> However, for development teams with enough resources to outrun upstream projects - to develop their own stuff and to see specific benefits faster than waiting for such things to appear upstream, if ever - it becomes tempting to fork the code and ignore the community.
And it is also tempting since it also isolates you from the opposite problem: inconsiderate upgrades causing regressions and lack of backward compatibility. Honestly, which distribution cares about backward compatibility from one release to another? Just for fun compare with Windows. Or even worse, think about Fedora who keeps issuing hundreds of non-security upgrades after the release. And this not just on the latest release but even for older "releases".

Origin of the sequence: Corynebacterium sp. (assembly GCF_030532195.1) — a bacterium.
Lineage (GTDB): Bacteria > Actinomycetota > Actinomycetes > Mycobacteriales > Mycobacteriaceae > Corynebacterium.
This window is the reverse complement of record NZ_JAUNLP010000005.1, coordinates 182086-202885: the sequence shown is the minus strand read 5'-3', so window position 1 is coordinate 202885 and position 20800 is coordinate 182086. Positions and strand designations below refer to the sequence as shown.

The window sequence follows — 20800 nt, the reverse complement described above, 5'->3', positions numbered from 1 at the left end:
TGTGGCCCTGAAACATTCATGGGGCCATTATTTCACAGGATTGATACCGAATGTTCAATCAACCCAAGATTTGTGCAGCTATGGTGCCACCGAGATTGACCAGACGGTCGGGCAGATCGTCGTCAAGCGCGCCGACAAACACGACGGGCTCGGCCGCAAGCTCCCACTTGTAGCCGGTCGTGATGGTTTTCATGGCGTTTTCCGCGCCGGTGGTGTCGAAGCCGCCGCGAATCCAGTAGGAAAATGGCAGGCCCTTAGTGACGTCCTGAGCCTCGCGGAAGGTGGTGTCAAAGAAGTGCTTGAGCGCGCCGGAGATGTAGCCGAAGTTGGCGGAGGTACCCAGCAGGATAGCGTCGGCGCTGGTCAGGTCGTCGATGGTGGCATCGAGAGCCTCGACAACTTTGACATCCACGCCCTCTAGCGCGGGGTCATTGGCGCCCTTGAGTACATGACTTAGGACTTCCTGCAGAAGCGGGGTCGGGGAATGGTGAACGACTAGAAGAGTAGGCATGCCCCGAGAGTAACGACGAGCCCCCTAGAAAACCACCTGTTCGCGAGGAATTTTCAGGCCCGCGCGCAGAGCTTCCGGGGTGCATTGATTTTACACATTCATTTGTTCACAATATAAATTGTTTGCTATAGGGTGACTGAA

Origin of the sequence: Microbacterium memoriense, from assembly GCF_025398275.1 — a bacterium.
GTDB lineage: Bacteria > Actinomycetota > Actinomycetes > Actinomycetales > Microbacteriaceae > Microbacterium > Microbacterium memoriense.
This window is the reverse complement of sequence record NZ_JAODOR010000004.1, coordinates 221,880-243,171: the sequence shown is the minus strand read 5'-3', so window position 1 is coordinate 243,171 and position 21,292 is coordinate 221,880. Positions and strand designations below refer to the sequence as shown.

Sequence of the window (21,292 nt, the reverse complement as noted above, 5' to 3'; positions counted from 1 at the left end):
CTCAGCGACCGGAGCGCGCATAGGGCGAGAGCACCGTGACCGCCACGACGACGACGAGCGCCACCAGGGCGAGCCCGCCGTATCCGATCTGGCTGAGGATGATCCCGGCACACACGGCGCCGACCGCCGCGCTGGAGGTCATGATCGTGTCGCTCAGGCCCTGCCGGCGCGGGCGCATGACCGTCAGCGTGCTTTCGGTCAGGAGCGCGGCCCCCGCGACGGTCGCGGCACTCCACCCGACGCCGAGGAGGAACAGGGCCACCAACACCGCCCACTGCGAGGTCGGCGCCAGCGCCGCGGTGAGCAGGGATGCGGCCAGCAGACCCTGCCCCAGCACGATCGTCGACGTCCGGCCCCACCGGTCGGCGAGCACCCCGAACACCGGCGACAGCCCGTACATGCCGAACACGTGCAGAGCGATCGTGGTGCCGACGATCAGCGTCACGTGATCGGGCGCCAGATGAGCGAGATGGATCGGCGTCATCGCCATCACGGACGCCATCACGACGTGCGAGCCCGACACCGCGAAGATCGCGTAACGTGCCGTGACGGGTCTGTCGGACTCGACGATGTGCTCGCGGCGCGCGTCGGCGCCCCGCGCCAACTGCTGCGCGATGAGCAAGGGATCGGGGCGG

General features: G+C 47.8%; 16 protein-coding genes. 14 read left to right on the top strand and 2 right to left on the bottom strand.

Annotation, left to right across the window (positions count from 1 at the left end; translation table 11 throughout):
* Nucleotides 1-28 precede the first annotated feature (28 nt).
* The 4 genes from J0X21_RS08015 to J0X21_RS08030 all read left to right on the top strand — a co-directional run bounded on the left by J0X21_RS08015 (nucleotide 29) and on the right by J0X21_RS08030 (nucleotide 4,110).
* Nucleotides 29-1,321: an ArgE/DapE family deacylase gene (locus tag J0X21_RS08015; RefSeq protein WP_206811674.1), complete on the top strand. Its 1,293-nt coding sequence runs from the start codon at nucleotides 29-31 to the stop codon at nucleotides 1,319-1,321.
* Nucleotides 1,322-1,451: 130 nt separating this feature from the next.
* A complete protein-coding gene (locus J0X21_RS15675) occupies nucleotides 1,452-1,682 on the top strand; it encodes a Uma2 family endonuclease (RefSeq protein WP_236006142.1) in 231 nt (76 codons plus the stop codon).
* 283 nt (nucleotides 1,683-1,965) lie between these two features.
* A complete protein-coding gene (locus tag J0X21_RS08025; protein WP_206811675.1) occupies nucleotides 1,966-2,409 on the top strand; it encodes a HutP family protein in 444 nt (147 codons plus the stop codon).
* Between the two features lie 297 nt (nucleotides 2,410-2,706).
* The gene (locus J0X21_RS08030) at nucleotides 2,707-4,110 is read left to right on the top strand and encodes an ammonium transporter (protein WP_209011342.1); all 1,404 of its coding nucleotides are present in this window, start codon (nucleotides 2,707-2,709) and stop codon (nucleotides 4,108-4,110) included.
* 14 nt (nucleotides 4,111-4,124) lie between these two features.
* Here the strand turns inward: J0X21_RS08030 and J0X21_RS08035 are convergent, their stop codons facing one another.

I realize backward compatibility is expensive while most Linux distributions are free. But still: if you do not care about external developers then you cannot ask them to behave and not fork.
(RedHat is off topic here since we are talking about a web browser)